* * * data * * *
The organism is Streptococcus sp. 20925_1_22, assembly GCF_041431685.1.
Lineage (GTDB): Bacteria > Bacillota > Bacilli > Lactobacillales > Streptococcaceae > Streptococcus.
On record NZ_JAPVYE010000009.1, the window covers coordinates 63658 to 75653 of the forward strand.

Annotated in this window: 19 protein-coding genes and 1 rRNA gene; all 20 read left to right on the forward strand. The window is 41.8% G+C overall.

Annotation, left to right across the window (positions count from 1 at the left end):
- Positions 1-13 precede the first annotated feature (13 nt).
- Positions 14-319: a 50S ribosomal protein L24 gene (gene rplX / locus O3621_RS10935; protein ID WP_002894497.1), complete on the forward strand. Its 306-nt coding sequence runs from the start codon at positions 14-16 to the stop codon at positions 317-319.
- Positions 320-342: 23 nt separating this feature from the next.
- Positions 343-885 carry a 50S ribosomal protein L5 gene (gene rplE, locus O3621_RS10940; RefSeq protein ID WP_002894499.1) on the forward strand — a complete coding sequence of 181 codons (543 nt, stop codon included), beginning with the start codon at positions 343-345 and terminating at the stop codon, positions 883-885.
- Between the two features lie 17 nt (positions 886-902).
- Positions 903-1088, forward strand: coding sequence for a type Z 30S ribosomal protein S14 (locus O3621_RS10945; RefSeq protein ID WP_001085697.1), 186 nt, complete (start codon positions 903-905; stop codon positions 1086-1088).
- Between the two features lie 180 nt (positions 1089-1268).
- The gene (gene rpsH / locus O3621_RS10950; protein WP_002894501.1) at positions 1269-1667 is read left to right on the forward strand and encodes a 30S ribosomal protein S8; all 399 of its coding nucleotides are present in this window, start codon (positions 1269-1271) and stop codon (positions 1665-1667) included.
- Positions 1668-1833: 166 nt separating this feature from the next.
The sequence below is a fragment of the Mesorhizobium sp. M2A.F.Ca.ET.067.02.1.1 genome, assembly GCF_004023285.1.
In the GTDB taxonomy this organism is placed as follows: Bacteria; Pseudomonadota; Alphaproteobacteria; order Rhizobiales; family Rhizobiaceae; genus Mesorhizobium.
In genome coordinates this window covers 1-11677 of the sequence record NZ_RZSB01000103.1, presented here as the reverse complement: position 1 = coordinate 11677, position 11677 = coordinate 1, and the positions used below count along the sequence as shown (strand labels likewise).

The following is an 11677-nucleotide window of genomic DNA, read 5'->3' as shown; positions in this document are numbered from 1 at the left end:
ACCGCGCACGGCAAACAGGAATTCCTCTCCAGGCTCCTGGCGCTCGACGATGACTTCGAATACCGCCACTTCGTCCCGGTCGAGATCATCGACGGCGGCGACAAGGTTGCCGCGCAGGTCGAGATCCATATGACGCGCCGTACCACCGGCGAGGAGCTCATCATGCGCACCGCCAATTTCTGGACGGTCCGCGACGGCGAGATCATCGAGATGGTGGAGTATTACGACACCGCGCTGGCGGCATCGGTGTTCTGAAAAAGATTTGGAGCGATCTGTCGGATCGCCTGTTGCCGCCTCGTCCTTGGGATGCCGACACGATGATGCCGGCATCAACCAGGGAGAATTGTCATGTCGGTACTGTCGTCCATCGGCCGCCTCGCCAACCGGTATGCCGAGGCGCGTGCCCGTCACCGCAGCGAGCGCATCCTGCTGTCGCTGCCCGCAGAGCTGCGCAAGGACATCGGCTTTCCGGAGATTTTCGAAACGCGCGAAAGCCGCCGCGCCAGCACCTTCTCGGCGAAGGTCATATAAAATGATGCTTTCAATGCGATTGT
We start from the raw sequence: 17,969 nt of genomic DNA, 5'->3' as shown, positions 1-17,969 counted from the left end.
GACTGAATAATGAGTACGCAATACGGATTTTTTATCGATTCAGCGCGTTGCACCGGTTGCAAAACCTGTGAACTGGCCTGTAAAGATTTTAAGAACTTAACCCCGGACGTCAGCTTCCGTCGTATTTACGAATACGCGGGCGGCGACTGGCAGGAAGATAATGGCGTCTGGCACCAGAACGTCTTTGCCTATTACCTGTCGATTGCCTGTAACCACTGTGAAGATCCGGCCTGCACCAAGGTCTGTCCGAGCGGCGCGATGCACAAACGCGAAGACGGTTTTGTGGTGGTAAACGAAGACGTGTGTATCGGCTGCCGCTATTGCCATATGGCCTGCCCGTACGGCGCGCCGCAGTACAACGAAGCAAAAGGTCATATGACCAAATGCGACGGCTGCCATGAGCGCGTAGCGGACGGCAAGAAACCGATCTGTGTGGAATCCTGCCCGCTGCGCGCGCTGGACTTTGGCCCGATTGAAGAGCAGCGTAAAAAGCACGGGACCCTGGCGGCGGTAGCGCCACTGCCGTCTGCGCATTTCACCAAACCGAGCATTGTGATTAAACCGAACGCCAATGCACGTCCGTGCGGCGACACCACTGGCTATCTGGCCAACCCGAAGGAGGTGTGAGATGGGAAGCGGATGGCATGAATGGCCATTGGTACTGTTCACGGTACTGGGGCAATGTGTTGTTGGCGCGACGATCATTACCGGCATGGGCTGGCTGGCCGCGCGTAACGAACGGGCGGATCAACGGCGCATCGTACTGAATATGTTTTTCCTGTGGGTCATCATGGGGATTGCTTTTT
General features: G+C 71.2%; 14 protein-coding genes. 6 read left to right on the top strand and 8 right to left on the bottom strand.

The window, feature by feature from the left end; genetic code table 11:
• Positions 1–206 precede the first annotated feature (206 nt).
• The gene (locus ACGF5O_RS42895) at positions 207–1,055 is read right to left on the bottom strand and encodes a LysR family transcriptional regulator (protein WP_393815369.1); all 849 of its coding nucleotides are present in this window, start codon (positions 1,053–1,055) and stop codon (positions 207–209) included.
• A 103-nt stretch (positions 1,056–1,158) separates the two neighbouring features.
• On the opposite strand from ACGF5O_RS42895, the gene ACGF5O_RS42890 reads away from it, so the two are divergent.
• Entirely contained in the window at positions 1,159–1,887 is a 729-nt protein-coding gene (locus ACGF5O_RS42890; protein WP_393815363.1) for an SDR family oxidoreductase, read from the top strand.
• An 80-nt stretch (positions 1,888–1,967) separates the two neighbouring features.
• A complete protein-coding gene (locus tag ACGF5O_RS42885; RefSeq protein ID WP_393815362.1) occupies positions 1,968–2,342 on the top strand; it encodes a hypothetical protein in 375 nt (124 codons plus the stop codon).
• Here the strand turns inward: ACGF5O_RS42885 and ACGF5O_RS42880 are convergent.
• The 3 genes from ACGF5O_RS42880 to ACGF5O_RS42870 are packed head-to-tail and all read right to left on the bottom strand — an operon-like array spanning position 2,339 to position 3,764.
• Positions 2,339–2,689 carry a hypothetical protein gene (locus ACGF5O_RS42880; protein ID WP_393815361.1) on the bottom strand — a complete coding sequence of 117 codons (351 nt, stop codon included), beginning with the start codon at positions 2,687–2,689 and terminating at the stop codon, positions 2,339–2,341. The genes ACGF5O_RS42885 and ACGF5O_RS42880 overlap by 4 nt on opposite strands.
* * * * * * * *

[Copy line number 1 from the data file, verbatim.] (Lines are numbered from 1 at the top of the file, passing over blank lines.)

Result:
The organism is Streptococcus sp. 20925_1_22, assembly GCF_041431685.1.